We are refeeding my 16-year-old daughter and she has recovered some of her lost weight. She has experienced a lot of bloating and distention, along with constipation. It makes it very hard for her to eat enough. She constantly says she “feels fat.” What can we do?
Kara Fitzpatrick, PhD responds:
Delayed gastric emptying is a frequent challenge in the early stages of renourishment efforts. Because the body has slowed in its responses food moves through the bowel more slowly and many individuals experience constipation, bloating and abdominal discomfort. This can lead to feelings of early fullness, just when you want your child to be eating even more! There are several things you might to do ease this distress: First, have your medical team evaluate for gastro-intestinal difficulties, just to be safe. They may prescribe a mild laxative to help if your child has gone too long without a bowel movement. Do not do this on your own, however, as it can be dangerous. While there, check in with them to discuss whether your child may require more fluids than she is getting right now and whether this might assist with constipation. You can also apply warm compresses after meals to ease immediate discomfort. Do not, however, be tempted to cut back on meals or portions! In fact, this can exacerbate difficulties, as the body will resort to starvation mode, slowing the system further. Rather, know that this will pass and the shift toward more normal GI functioning can provide a wonderful early marker of the ways in which your child’s body is beginning to re-nourish and re-gain health.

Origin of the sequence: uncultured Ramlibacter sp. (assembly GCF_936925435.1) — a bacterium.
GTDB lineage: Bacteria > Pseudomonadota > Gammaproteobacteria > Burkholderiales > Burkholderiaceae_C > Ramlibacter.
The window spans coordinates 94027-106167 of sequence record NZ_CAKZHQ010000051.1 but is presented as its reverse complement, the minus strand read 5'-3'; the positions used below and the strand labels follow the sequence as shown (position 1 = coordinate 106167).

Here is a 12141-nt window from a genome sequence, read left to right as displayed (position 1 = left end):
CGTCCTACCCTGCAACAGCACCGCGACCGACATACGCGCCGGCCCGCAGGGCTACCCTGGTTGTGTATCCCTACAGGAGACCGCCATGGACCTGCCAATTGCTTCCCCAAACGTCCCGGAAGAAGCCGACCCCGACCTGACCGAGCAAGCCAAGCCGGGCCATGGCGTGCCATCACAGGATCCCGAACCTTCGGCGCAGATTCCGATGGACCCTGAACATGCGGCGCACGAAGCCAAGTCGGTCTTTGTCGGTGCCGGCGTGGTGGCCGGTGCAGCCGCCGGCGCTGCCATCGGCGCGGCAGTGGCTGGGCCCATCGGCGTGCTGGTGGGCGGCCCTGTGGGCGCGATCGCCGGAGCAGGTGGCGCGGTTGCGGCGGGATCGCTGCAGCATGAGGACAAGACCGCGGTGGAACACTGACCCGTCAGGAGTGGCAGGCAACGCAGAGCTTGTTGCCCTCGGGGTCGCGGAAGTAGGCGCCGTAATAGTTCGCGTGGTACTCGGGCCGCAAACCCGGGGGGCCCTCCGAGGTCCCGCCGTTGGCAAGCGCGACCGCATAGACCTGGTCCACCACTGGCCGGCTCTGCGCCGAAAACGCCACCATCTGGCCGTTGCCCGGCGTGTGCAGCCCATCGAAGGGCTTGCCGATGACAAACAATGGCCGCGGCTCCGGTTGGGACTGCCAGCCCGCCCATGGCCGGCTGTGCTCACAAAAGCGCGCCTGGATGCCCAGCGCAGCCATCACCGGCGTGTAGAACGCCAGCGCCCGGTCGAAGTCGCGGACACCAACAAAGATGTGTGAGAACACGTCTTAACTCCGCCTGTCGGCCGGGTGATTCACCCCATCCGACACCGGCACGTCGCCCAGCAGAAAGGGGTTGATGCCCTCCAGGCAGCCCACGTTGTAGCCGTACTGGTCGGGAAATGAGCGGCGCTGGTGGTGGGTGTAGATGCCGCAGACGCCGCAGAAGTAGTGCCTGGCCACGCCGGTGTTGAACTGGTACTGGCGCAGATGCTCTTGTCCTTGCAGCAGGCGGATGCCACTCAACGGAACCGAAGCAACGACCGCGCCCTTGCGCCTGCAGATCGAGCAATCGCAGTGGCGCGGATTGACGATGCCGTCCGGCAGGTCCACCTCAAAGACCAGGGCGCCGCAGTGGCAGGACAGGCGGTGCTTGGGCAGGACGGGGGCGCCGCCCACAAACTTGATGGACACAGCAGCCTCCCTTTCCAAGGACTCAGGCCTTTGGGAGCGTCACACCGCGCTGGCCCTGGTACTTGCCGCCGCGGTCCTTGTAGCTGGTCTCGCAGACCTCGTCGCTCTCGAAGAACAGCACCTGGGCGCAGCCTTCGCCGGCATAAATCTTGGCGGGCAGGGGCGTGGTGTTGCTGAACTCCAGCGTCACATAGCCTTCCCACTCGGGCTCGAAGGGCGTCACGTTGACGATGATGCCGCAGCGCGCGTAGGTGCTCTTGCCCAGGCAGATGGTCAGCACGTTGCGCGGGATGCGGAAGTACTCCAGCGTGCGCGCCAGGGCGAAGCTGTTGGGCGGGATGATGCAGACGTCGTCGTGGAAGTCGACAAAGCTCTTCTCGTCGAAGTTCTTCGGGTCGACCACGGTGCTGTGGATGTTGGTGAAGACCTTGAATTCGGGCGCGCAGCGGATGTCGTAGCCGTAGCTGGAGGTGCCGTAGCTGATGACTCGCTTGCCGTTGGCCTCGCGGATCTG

Kara Fitzpatrick, PhD
Dr. Fitzpatrick is a psychologist working with Eating Disorders at Stanford University/Lucile Packard Children's Hospital and serves as clinical advisor to Maudsley Parents. She is widely trained in a variety of models for treatment and performs research in applied clinical treatments for adolescents and neuropsychological factors associated with eating disorders.